I CAN neither sleep at night nor concentrate on my work by day for the sound of right-thinking people stamping their feet and shouting their protests: ‘This has to stop!’ or ‘Something must be done about that!’
But it won’t be.
It’s not as if we live in fear of a revolution. The revolution has happened, and the old order is vanquished; all our institutions are permeated by the neo-Marxist ideology. The new dogmas are set in stone.
It is not just a question of a tyrannical government imposing its novel strictures on an unwilling population. The Government itself is subject to the real holders of power in our transformed and perverted institutions. A Home Secretary, for instance, might dearly wish to impose stiffer sentences on convicted violent criminals, but is unable to do so because the newly-corrupted legal system won’t allow it.
There is now only a national impotence: an ideologically induced paralysis which renders social morality impossible. The police don’t police; the universities don’t teach; the Civil Service is so antipathetic to our centuries-old English traditions – a polity which has sustained this country since 1066 – that it may be compared to occupation by a foreign power which is working against our national interests and the common good.
Everything is being transformed/obliterated: the libraries, the museums, the National Trust, the schools very thoroughly. How thoroughly? Well, four-year-olds are being given the option of changing their sex. Agriculture has fed the world for 10,000 years but my grandson in secondary school is taught that farming is destroying the planet.
We are making ourselves poor by the absurd policy of Net Zero. It is a form of national suicide.
Radio and TV are emasculated. Just one example from an infinite number: Nigel Rees has resigned after 46 years chairing Quote Unquote – because he was being compelled to feature more diversity. [See David Keighley elsewhere in these pages today.]
Films, even, especially, children’s films. Just look at how wholesome movies such as Swallows and Amazons and The Secret Garden have been remade in the foul image of wokery. Compare Five Children and It with the new version Four Kids and It. The clue is all in the new title, isn’t it?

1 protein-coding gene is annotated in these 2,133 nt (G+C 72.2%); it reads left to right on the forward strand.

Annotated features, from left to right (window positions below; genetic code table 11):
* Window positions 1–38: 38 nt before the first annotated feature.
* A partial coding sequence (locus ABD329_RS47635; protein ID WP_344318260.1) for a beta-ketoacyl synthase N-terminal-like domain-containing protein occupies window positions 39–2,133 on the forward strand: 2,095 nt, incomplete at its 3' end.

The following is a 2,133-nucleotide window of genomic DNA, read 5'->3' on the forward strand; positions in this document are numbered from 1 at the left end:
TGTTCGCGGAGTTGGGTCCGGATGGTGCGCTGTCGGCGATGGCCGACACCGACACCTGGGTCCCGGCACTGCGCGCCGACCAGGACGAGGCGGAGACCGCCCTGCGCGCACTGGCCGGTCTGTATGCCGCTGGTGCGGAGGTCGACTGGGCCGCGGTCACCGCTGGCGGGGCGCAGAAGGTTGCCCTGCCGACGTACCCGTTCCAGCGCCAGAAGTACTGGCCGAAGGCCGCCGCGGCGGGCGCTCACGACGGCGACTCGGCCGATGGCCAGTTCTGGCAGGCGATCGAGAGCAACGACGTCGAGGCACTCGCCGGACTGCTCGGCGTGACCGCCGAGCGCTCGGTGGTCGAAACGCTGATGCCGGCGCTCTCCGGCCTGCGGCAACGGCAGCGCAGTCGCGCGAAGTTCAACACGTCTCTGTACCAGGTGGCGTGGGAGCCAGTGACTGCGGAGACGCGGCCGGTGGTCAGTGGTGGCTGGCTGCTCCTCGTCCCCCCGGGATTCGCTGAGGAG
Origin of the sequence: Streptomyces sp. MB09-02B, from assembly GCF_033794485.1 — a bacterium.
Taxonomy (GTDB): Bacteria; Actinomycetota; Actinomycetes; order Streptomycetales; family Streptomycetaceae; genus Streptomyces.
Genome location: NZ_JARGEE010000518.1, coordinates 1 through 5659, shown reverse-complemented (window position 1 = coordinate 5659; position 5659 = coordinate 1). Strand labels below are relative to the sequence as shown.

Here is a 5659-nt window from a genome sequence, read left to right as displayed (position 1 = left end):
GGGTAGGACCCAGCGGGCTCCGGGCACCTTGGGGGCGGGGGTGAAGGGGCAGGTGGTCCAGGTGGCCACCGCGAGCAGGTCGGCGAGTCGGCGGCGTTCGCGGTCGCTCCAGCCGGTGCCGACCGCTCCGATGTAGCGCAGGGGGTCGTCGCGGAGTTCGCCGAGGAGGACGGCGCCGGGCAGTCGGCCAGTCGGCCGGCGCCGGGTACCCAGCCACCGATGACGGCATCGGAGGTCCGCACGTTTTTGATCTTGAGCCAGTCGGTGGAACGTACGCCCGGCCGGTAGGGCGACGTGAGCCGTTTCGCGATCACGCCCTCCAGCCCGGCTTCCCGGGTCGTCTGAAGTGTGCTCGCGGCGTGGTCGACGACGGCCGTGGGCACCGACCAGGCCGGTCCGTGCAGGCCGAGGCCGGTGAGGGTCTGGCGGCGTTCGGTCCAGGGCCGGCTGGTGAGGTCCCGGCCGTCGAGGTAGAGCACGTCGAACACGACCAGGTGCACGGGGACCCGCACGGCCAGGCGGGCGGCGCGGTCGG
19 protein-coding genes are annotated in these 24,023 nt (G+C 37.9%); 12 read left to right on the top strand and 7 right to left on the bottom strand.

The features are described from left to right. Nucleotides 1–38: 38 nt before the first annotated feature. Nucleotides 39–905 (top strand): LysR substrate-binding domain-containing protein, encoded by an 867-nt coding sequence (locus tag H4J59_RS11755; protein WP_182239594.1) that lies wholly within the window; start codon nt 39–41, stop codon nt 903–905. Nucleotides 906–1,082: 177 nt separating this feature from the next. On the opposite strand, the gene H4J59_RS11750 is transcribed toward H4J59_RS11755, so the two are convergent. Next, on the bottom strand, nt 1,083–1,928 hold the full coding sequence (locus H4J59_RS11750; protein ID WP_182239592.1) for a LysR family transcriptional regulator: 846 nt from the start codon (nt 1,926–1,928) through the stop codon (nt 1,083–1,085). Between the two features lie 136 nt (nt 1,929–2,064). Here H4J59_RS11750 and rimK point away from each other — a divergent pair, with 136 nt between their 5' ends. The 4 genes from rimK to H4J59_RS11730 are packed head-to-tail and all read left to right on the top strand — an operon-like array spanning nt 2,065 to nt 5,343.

My beloved church and my other beloved religion, cricket, destroyed, and from within.
The shepherds appointed to care for the sheep are devouring the sheep.
And at the bottom of it, our language is revolutionised so that free speech is not merely disallowed: it is rendered impossible because the vocabulary in which we used to exercise this right has been done away with.
Even our compassion is circumscribed by poisonous euphemisms: my pity is aroused and my charity encouraged when I hear of the predicament of a cripple. But his condition is sanitised and the stricken himself is patronised when he is only a wheelchair user. The evil in the new usage is in the fact the name of his indisposition has been trivialised, but the reality of his affliction has not. I might give a tenner to a poor woman, but if she is only underprivileged why should I bother? A prostitute or a whore points to a moral truth, but sex worker abolishes morality. Abortion speaks of sadness and loss. Termination is only the end of a bus route. Male and female created He them. But even these fundamental biological differences have been done away with.
In spite of all the shouts and foot-stamping, the regime which I have here described is not going to go away. When a canoe is drifting dangerously downstream, something might be done to rescue it. But once it has gone over the waterfall, there is no chance it can get back up again. This is a picture to illustrate what we have experienced in what T S Eliot called a dissociation of sensibility. The boat is already smashed, irretrievable – and so is Western civilisation.
‘Civilisations sometimes perish because they are forcibly broken up by the armed attack of enemies without or revolutionaries within; but never from this cause alone. Such attacks never succeed unless the thing that is attacked is weakened by doubt as to whether the end which it sets before itself, the form of life which it tries to realise, is worth achieving.
‘On the other hand, this doubt is quite capable of destroying a civilisation without any help whatever. If the people who share a civilisation are no longer on the whole convinced that the form of life which it tries to realise is worth realising, nothing can save it.’
– An Essay on Metaphysics, R G Collingwood